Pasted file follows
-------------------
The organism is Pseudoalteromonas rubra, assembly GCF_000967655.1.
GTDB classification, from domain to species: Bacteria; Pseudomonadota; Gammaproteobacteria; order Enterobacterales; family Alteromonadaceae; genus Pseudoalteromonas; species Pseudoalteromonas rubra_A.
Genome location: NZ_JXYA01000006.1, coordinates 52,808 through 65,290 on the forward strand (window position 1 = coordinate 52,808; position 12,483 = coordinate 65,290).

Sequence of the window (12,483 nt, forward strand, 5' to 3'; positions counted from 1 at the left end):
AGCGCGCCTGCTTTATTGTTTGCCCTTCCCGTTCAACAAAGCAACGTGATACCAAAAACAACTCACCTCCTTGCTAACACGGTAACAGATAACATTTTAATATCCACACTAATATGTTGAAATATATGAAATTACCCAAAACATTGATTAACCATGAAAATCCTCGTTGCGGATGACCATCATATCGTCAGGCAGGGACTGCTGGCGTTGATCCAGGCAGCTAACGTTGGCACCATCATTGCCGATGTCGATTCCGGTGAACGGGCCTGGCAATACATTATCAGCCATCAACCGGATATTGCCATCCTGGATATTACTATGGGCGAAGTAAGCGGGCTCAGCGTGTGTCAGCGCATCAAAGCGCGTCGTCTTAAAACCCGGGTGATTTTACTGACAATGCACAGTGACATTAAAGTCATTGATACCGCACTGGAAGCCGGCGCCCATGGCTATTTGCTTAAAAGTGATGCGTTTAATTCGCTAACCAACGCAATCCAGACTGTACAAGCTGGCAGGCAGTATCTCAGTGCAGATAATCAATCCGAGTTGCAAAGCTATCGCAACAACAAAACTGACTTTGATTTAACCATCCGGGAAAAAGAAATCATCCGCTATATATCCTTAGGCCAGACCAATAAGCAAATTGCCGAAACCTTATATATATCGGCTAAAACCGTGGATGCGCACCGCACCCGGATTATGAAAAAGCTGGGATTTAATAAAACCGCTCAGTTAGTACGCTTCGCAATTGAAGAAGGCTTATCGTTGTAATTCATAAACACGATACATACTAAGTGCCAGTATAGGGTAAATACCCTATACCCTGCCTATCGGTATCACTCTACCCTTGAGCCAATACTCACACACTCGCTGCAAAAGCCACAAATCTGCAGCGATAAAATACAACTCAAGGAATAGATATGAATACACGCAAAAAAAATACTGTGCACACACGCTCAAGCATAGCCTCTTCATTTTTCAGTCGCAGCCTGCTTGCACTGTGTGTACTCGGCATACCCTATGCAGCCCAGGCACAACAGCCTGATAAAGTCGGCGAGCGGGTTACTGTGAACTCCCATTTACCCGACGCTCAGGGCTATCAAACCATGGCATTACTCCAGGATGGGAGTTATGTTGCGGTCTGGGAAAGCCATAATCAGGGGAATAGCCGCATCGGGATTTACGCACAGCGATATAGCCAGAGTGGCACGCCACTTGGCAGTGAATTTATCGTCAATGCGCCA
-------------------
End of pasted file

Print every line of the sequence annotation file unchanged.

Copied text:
The organism is Pseudoalteromonas rubra, assembly GCF_000967655.1.
GTDB classification, from domain to species: Bacteria; Pseudomonadota; Gammaproteobacteria; order Enterobacterales; family Alteromonadaceae; genus Pseudoalteromonas; species Pseudoalteromonas rubra_A.
Genome location: NZ_JXYA01000006.1, coordinates 52,808 through 65,290 on the forward strand (window position 1 = coordinate 52,808; position 12,483 = coordinate 65,290).

Sequence of the window (12,483 nt, forward strand, 5' to 3'; positions counted from 1 at the left end):
AGCGCGCCTGCTTTATTGTTTGCCCTTCCCGTTCAACAAAGCAACGTGATACCAAAAACAACTCACCTCCTTGCTAACACGGTAACAGATAACATTTTAATATCCACACTAATATGTTGAAATATATGAAATTACCCAAAACATTGATTAACCATGAAAATCCTCGTTGCGGATGACCATCATATCGTCAGGCAGGGACTGCTGGCGTTGATCCAGGCAGCTAACGTTGGCACCATCATTGCCGATGTCGATTCCGGTGAACGGGCCTGGCAATACATTATCAGCCATCAACCGGATATTGCCATCCTGGATATTACTATGGGCGAAGTAAGCGGGCTCAGCGTGTGTCAGCGCATCAAAGCGCGTCGTCTTAAAACCCGGGTGATTTTACTGACAATGCACAGTGACATTAAAGTCATTGATACCGCACTGGAAGCCGGCGCCCATGGCTATTTGCTTAAAAGTGATGCGTTTAATTCGCTAACCAACGCAATCCAGACTGTACAAGCTGGCAGGCAGTATCTCAGTGCAGATAATCAATCCGAGTTGCAAAGCTATCGCAACAACAAAACTGACTTTGATTTAACCATCCGGGAAAAAGAAATCATCCGCTATATATCCTTAGGCCAGACCAATAAGCAAATTGCCGAAACCTTATATATATCGGCTAAAACCGTGGATGCGCACCGCACCCGGATTATGAAAAAGCTGGGATTTAATAAAACCGCTCAGTTAGTACGCTTCGCAATTGAAGAAGGCTTATCGTTGTAATTCATAAACACGATACATACTAAGTGCCAGTATAGGGTAAATACCCTATACCCTGCCTATCGGTATCACTCTACCCTTGAGCCAATACTCACACACTCGCTGCAAAAGCCACAAATCTGCAGCGATAAAATACAACTCAAGGAATAGATATGAATACACGCAAAAAAAATACTGTGCACACACGCTCAAGCATAGCCTCTTCATTTTTCAGTCGCAGCCTGCTTGCACTGTGTGTACTCGGCATACCCTATGCAGCCCAGGCACAACAGCCTGATAAAGTCGGCGAGCGGGTTACTGTGAACTCCCATTTACCCGACGCTCAGGGCTATCAAACCATGGCATTACTCCAGGATGGGAGTTATGTTGCGGTCTGGGAAAGCCATAATCAGGGGAATAGCCGCATCGGGATTTACGCACAGCGATATAGCCAGAGTGGCACGCCACTTGGCAGTGAATTTATCGTCAATGCGCCA